TEST SHROUDED IN MYSTERY PASADENA, CA - In 1983 the Vatican inherited the Shroud, when its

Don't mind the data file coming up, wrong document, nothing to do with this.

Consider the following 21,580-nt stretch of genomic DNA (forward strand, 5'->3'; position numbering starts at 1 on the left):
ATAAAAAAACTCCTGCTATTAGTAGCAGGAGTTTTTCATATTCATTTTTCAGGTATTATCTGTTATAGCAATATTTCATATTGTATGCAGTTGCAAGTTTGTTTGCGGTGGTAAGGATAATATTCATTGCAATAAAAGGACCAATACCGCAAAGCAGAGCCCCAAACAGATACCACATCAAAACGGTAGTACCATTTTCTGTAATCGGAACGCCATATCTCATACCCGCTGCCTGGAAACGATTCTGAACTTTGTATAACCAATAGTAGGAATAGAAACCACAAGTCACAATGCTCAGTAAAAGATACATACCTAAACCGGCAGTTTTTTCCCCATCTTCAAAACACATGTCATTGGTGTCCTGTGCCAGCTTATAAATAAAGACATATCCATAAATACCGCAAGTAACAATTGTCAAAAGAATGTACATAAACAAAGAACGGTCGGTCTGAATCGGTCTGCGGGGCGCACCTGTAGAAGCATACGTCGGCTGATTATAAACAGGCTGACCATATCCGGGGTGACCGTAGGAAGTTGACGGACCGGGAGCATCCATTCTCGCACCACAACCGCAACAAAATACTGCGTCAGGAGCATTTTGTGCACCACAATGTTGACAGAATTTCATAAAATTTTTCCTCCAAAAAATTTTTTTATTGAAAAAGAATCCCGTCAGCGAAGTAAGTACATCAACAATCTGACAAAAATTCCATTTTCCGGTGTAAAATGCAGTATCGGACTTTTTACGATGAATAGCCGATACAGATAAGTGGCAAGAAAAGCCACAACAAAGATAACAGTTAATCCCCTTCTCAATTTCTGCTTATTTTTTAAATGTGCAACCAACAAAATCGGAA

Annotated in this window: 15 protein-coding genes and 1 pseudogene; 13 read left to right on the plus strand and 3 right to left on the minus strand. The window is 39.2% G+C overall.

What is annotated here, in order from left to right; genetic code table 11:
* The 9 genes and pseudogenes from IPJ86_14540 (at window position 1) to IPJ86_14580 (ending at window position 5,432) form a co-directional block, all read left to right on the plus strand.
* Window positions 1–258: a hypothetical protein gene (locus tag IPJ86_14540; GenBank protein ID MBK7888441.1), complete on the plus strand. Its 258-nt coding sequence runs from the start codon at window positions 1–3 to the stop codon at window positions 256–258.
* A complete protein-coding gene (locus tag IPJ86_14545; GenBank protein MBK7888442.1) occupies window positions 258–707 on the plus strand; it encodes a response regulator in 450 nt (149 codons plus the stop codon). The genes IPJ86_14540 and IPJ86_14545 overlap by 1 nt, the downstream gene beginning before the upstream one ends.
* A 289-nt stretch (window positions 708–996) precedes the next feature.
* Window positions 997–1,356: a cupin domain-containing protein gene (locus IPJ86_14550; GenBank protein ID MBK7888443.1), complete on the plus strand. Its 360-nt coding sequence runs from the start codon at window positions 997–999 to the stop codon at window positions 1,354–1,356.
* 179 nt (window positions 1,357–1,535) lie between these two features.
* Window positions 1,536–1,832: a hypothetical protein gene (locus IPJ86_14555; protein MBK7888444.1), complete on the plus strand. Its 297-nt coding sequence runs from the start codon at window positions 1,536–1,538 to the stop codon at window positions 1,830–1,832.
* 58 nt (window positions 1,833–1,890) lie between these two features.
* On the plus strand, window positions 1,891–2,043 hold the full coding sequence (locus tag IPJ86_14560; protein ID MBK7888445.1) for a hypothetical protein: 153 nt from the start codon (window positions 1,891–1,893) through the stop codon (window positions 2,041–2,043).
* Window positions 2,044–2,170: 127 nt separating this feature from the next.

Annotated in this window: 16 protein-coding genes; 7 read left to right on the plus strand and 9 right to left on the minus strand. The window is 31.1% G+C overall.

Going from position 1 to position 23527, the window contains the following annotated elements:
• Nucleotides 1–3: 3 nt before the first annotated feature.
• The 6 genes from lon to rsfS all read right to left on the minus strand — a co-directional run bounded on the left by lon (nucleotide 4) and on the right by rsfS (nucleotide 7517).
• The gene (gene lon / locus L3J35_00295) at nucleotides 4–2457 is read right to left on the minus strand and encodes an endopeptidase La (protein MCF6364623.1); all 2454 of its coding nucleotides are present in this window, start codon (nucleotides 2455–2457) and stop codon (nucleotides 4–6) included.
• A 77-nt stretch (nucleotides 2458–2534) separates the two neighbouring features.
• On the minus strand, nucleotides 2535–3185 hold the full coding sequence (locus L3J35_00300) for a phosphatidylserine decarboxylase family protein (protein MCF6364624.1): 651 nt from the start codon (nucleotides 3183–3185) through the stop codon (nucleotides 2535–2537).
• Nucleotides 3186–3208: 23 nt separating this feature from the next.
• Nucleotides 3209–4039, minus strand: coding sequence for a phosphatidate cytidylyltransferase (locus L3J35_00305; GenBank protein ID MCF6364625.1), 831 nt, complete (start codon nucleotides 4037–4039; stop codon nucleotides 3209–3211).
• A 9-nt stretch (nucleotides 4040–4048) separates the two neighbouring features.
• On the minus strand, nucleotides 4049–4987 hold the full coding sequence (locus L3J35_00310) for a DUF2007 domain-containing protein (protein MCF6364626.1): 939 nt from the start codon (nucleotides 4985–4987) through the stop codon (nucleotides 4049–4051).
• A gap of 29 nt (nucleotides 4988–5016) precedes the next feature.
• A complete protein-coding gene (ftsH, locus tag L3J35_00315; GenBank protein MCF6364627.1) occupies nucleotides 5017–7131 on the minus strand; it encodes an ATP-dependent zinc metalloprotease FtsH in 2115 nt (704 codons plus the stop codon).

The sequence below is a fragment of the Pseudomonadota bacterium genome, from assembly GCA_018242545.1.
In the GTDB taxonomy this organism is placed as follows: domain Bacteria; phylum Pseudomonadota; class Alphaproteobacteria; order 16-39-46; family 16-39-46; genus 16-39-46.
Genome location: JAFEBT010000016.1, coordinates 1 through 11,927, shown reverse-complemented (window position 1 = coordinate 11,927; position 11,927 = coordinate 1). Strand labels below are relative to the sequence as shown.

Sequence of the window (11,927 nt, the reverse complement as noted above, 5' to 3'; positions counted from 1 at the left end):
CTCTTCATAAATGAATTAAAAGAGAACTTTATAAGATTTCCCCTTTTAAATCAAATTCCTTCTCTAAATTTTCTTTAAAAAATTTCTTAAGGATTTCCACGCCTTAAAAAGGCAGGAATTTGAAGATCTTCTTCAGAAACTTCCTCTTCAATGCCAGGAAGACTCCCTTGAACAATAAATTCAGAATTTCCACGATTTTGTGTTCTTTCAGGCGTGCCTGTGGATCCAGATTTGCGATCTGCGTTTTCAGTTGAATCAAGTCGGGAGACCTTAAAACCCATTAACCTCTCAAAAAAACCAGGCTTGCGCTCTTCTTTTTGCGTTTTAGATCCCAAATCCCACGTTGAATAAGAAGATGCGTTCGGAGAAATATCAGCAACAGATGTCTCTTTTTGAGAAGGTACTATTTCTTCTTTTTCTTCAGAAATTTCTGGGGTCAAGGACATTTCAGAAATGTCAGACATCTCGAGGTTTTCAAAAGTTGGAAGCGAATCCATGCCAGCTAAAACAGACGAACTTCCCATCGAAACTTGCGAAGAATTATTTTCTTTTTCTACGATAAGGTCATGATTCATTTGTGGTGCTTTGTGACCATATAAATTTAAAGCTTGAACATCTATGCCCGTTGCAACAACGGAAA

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TEST SHROUDED IN MYSTERY PASADENA, CA -- In 1983 the Vatican inherited the Shroud, when its owner, the exiled King Umberto of Italy, died. For a time the Vatican continued to prohibit radiocarbon dating of the cloth. But late in 1986 came the headlines, "Pope Allows Tests on Shroud of Turin." The story arose out of a communique issued by the Archbishop of Turin on October 4th. It said several laboratories around the world would be involved in the tests. The communique also said the Pope gave his approval for the tests. The Committee for the Scientific Investigation of Claims of the Paranormal believes that the seven laboratories involved are: USA: University of Rochester University of Arizona Brookhaven National Laboratory, of Upton, NY FRANCE: CNRS-CEA UK: The Radiocarbon Accelerator Unit at Oxford University UK Atomic Energy Authority's Harwell Laboratory SWITZERLAND: ETH, Zurich The Harwell Bulletin of October 31, 1986 gave some details of the tests. However, Professor Harry Grove, from the University of Rochester has stated "Permission to proceed has not yet been given by the Vatican." CSICOP has written several letters to the Vatican and the Archbishop of Turin, but none have been answered. The communique also states that "results of these tests will be made known by Easter 1988." The choice of date most likely indicates a religious orienta- tion to the testing. Scientists do no time the release of test re- sults to commemorate religious holidays. There is world interest in the testing of the Shroud. It is therefore important that the testing procedure be objective, accur- ate, and beyond reproach. It is in the interest of all parties that there should be no dispute after the release of the test results in the methodology of the tests. CSICOP is concerned with the scientific procedures to be used. Only skimpy details are available in a letter from Dr. Hedges, Direc- tor of the Radiocarbon Accelerator Unit at Oxford. CSICOP believes collection of specimens from the shroud should be done by disinterested parties in front of independent and neutral observers to positively ensure the authenticity of the samples. A chain of evidence must be maintained, double-blind procedures scrup- ulously followed. A chain of evidence involves a verifiable secure history of the movement of samples from the time of taking it from the Shroud to the testing. The chain must be secure so that no doubt can be thrown as to the final result. CSICOP urges that the collection of shroud samples and suitable control specimens, the keying of same, and the custody of the key to the identities of the specimens be performed by disinterested per- sons, specifically, that church authorities, or such groups as Shroud of Turin Research Project (STURP) and Association of Scholars and Scientists International for the Shroud of Turin (ASSIST) or, on the other hand, any skeptical groups, be kept from direct involvement. We recommend that groups such as STURP, ASSIST and CSICOP should have representatives present to observe the collection and transmittal of samples. It is important that a complete protocol be made public well in advance of any such collection of samples, and publicly scrutinized to ensure objectivity before implementation. If this is not done there will always be doubts about the tightness of the chain of evidence and the methodology and protocol of the test- ing. Given the controversy about past activities and doubts about the methodology and objectivity of some past researchers, it is es- sential that the dating tests be handled in a scrupulously objective manner. Test must only be conducted fairly and competently.

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